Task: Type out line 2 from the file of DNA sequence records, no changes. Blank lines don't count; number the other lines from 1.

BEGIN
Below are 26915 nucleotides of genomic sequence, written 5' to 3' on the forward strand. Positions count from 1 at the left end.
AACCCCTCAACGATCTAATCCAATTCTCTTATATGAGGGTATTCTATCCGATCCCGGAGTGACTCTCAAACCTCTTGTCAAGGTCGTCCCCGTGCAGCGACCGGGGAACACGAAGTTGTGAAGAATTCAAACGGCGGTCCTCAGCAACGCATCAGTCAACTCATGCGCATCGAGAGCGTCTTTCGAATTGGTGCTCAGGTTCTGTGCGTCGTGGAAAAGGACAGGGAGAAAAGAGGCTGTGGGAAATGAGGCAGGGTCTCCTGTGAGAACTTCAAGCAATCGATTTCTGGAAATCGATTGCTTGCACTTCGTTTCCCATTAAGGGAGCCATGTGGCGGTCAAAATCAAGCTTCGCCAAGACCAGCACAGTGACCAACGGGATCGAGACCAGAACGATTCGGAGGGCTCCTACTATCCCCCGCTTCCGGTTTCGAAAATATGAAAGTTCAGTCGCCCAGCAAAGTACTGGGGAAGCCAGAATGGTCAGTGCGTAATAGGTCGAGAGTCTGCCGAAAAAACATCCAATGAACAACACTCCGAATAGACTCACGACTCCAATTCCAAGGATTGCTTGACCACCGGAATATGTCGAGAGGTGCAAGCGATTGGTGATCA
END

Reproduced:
AACCCCTCAACGATCTAATCCAATTCTCTTATATGAGGGTATTCTATCCGATCCCGGAGTGACTCTCAAACCTCTTGTCAAGGTCGTCCCCGTGCAGCGACCGGGGAACACGAAGTTGTGAAGAATTCAAACGGCGGTCCTCAGCAACGCATCAGTCAACTCATGCGCATCGAGAGCGTCTTTCGAATTGGTGCTCAGGTTCTGTGCGTCGTGGAAAAGGACAGGGAGAAAAGAGGCTGTGGGAAATGAGGCAGGGTCTCCTGTGAGAACTTCAAGCAATCGATTTCTGGAAATCGATTGCTTGCACTTCGTTTCCCATTAAGGGAGCCATGTGGCGGTCAAAATCAAGCTTCGCCAAGACCAGCACAGTGACCAACGGGATCGAGACCAGAACGATTCGGAGGGCTCCTACTATCCCCCGCTTCCGGTTTCGAAAATATGAAAGTTCAGTCGCCCAGCAAAGTACTGGGGAAGCCAGAATGGTCAGTGCGTAATAGGTCGAGAGTCTGCCGAAAAAACATCCAATGAACAACACTCCGAATAGACTCACGACTCCAATTCCAAGGATTGCTTGACCACCGGAATATGTCGAGAGGTGCAAGCGATTGGTGATCA